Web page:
Daily Care

Periodontal disease

Periodontal disease is the major cause of tooth loss in adults. Mainly caused by plaque, it is usually painless. Regular dental visits are essential to timely diagnosis and treatment. Early and moderate periodontal disease may exhibit few, if any, symptoms. Warning signs of advanced periodontal disease may include red, swollen or bleeding gums;’ persistent bad breath; permanent teeth that are loose or separating; changes in the way your teeth fit together when you bite. There are many forms and stages of periodontal disease. Most common are:

Gingivitis a mild inflammation of the gums caused by plaque build-up. Gums may be red and/or sore, and bleed upon probing. An anti-microbial mouth rinse may be prescribed.

Periodontitis if left untreated, the gum infection damages the bone and supporting tissues. Your gum separates from the tooth and the bone level deteriorates.

Advanced periodontitis your gums recede farther and separate. Pus may develop, bone loss continues, and your teeth may loosen or fall out.

Treatments

We will examine you for periodontal disease during each routine checkup to determine if there is any breakdown in the gum tissue attachment or if pockets have developed between your gums and teeth. Treatment will depend upon the type of periodontal disease and how far the condition has progressed.

Treatment options include:

  • scaling
  • root planning
  • oral irrigation
  • periodontal surgery

A proper program of brushing, flossing and regular professional cleanings in our office will help fight plaque accumulation and gum disease, and help you keep your teeth for a lifetime.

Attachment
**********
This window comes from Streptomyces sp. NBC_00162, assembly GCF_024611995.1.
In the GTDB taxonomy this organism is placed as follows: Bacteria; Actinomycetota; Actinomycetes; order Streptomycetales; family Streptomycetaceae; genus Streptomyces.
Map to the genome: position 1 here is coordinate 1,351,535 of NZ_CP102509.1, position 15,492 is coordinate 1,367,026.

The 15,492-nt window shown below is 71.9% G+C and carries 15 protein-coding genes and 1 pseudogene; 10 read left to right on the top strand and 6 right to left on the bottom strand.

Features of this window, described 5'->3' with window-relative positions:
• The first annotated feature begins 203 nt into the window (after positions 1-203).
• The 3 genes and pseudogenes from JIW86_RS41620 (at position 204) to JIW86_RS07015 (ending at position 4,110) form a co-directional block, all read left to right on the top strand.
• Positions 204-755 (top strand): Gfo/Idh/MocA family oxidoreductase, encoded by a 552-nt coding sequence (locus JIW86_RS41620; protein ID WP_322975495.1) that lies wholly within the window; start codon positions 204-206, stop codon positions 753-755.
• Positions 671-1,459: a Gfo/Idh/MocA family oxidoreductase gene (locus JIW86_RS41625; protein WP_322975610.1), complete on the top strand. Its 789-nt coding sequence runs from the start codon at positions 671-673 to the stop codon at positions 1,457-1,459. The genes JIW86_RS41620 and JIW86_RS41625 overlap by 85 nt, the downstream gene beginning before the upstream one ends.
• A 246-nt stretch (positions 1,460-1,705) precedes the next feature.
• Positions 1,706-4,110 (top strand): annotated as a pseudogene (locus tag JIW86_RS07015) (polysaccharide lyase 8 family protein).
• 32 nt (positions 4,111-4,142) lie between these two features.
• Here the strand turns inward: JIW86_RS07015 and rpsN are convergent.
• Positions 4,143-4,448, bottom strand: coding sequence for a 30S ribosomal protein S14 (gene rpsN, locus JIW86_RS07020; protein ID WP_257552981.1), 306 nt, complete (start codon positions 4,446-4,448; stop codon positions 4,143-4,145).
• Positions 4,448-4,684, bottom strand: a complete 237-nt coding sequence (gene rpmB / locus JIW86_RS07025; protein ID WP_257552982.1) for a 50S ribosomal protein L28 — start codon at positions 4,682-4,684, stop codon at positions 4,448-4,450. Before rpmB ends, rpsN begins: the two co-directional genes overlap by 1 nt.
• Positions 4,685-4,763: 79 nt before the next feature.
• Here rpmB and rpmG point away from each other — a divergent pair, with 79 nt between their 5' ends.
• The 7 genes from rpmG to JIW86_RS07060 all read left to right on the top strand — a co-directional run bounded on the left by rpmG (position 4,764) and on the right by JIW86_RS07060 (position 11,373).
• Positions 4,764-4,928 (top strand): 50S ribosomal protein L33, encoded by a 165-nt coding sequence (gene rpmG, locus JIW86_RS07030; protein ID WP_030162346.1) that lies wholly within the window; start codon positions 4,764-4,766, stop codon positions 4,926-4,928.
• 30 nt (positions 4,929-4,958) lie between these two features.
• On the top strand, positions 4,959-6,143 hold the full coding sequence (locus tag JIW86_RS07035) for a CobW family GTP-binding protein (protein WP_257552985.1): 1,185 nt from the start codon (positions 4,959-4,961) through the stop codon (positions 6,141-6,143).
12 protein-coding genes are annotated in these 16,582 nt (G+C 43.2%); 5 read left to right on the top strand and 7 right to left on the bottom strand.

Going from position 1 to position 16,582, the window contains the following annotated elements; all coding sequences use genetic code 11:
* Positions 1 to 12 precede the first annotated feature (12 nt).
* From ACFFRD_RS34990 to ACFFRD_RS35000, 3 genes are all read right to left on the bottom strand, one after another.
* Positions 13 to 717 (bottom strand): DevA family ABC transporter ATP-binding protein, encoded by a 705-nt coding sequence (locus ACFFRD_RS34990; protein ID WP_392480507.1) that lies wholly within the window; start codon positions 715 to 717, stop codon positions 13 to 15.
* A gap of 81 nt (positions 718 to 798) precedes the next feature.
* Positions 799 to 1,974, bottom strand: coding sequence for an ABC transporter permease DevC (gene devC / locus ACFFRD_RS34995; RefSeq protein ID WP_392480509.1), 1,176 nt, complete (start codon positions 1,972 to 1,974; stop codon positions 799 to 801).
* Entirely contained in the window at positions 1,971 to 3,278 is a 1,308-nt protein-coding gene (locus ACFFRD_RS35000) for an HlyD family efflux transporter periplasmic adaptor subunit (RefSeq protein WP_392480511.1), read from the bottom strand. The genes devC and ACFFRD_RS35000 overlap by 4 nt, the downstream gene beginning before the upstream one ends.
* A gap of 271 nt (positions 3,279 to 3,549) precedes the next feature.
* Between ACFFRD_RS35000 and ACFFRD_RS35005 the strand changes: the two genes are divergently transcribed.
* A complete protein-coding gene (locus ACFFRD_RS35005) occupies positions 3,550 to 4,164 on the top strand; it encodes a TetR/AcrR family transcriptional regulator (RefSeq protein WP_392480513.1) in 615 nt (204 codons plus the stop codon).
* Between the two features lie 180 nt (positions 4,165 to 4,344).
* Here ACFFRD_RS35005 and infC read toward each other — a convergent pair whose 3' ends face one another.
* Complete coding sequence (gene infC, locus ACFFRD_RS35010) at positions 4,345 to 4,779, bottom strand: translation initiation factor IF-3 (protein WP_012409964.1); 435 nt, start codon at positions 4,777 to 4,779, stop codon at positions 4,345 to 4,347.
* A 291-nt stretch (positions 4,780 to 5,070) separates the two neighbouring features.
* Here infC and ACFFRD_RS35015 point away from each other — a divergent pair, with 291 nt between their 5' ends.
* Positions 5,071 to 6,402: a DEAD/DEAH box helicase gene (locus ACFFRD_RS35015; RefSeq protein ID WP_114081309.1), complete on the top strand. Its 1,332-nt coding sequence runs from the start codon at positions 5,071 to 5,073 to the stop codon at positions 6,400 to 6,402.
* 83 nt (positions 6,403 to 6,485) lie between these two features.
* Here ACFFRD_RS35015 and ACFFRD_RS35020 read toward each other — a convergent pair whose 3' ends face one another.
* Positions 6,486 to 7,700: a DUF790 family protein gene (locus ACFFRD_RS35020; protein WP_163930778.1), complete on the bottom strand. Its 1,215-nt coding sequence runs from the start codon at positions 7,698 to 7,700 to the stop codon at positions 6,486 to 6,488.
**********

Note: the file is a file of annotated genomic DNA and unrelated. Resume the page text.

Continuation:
Complete brushing your teeth at least twice daily helps prevent tooth decay and gum disease, the major causes of tooth loss. Use a soft-bristle brush and an ADA-accepted fluoride toothpaste to remove plaque and food particles. Replace your brush every two to three months.

Proper daily flossing removes plaque and food particles between teeth and below the gum line.

Wrap an 18-inch strand around your middle fingers and hold a one-inch section tightly. Ease floss between teeth. Clean up and down several times while curving around teeth at the gum line. Don’t scrub. Always floss behind the last tooth. Unwind clean floss as you proceed. Floss around abutment teeth of a bridge and under artificial teeth using a floss threader. You may experience sore or bleeding gums for the first several days you floss. If bleeding continues after the first week of flossing, call us at our office. If you have trouble handling floss, ask us about the use of a floss holder, or other types of interdental cleaning aids.

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